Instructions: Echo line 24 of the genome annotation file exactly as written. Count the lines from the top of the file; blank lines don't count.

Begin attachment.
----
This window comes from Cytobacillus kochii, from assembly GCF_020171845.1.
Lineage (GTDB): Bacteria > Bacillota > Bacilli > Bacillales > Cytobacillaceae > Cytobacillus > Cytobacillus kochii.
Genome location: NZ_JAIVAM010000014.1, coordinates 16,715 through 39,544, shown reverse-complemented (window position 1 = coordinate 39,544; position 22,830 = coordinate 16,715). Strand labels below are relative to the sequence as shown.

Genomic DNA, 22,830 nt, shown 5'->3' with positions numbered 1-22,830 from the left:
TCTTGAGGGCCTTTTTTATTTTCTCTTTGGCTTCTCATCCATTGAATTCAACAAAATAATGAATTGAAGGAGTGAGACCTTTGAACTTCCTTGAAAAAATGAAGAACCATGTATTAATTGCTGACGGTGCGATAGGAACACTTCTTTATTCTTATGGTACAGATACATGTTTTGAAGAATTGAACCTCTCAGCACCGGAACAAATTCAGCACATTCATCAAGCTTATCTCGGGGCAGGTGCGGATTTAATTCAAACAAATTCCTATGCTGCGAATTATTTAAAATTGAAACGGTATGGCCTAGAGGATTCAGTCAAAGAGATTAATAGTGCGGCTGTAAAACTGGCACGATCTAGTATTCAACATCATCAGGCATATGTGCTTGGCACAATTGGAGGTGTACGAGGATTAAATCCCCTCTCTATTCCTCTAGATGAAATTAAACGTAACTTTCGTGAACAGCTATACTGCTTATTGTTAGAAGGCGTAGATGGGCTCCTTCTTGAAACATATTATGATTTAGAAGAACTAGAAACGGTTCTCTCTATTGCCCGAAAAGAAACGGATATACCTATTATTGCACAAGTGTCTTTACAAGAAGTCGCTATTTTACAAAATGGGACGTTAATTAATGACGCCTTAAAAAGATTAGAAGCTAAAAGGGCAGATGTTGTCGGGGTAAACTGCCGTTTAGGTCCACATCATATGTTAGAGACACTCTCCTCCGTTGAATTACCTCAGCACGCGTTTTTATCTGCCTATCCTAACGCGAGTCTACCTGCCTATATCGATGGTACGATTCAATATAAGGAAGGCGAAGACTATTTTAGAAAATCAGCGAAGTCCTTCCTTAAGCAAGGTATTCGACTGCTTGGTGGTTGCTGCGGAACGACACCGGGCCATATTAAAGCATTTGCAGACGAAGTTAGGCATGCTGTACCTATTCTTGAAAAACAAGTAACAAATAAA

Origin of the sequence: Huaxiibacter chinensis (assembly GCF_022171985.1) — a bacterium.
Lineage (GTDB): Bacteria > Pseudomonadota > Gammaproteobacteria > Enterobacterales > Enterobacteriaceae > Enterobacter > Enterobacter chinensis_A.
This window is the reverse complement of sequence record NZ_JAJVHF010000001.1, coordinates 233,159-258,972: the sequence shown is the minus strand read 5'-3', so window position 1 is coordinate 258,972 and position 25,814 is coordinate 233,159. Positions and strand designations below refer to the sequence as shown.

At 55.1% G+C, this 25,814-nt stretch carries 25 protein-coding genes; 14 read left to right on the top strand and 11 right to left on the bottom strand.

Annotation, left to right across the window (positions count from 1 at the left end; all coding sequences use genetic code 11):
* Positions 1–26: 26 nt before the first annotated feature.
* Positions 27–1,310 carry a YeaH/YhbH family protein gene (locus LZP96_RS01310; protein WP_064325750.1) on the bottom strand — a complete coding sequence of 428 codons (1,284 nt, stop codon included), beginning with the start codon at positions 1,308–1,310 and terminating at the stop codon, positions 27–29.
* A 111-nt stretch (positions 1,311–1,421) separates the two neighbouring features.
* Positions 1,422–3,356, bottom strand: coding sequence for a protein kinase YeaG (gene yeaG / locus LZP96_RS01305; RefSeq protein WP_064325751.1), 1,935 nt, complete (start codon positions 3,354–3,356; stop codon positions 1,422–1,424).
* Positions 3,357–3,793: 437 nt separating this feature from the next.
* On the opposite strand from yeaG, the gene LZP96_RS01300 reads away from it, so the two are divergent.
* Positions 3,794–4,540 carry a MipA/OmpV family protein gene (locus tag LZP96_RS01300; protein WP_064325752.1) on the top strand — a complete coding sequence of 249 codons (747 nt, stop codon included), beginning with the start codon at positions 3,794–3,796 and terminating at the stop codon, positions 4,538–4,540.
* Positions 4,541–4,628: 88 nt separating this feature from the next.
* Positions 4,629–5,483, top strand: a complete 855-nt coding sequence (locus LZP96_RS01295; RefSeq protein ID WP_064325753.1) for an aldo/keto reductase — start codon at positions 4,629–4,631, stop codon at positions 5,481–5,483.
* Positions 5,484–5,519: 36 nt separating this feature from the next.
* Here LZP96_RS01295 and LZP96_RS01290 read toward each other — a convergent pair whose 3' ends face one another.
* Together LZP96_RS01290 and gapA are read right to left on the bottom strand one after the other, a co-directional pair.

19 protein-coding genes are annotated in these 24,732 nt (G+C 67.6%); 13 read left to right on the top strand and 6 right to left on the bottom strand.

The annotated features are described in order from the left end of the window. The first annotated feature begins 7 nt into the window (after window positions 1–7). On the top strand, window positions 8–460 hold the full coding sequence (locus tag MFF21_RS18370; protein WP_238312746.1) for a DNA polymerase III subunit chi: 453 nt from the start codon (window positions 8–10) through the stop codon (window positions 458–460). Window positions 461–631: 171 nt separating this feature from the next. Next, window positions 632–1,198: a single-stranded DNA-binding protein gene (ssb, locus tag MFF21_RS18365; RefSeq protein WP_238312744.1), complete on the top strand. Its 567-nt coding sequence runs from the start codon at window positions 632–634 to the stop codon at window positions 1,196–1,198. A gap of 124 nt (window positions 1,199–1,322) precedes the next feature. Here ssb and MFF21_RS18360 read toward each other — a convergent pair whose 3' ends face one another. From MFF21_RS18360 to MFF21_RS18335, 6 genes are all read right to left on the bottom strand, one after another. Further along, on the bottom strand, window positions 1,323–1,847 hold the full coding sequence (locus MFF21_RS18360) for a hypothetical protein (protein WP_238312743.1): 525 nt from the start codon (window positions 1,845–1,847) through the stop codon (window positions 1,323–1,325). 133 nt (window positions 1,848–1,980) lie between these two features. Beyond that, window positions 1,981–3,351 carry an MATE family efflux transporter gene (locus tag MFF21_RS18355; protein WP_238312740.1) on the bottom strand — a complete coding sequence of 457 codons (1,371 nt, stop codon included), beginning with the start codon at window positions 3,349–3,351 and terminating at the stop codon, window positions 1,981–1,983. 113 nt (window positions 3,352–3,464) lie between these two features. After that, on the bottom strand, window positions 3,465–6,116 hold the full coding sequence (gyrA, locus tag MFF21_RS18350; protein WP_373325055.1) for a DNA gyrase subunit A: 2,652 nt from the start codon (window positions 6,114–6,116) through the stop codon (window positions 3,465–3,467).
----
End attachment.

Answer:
The annotated features are described in order from the left end of the window. The first annotated feature begins 7 nt into the window (after window positions 1–7). On the top strand, window positions 8–460 hold the full coding sequence (locus tag MFF21_RS18370; protein WP_238312746.1) for a DNA polymerase III subunit chi: 453 nt from the start codon (window positions 8–10) through the stop codon (window positions 458–460). Window positions 461–631: 171 nt separating this feature from the next. Next, window positions 632–1,198: a single-stranded DNA-binding protein gene (ssb, locus tag MFF21_RS18365; RefSeq protein WP_238312744.1), complete on the top strand. Its 567-nt coding sequence runs from the start codon at window positions 632–634 to the stop codon at window positions 1,196–1,198. A gap of 124 nt (window positions 1,199–1,322) precedes the next feature. Here ssb and MFF21_RS18360 read toward each other — a convergent pair whose 3' ends face one another. From MFF21_RS18360 to MFF21_RS18335, 6 genes are all read right to left on the bottom strand, one after another. Further along, on the bottom strand, window positions 1,323–1,847 hold the full coding sequence (locus MFF21_RS18360) for a hypothetical protein (protein WP_238312743.1): 525 nt from the start codon (window positions 1,845–1,847) through the stop codon (window positions 1,323–1,325). 133 nt (window positions 1,848–1,980) lie between these two features. Beyond that, window positions 1,981–3,351 carry an MATE family efflux transporter gene (locus tag MFF21_RS18355; protein WP_238312740.1) on the bottom strand — a complete coding sequence of 457 codons (1,371 nt, stop codon included), beginning with the start codon at window positions 3,349–3,351 and terminating at the stop codon, window positions 1,981–1,983. 113 nt (window positions 3,352–3,464) lie between these two features. After that, on the bottom strand, window positions 3,465–6,116 hold the full coding sequence (gyrA, locus tag MFF21_RS18350; protein WP_373325055.1) for a DNA gyrase subunit A: 2,652 nt from the start codon (window positions 6,114–6,116) through the stop codon (window positions 3,465–3,467).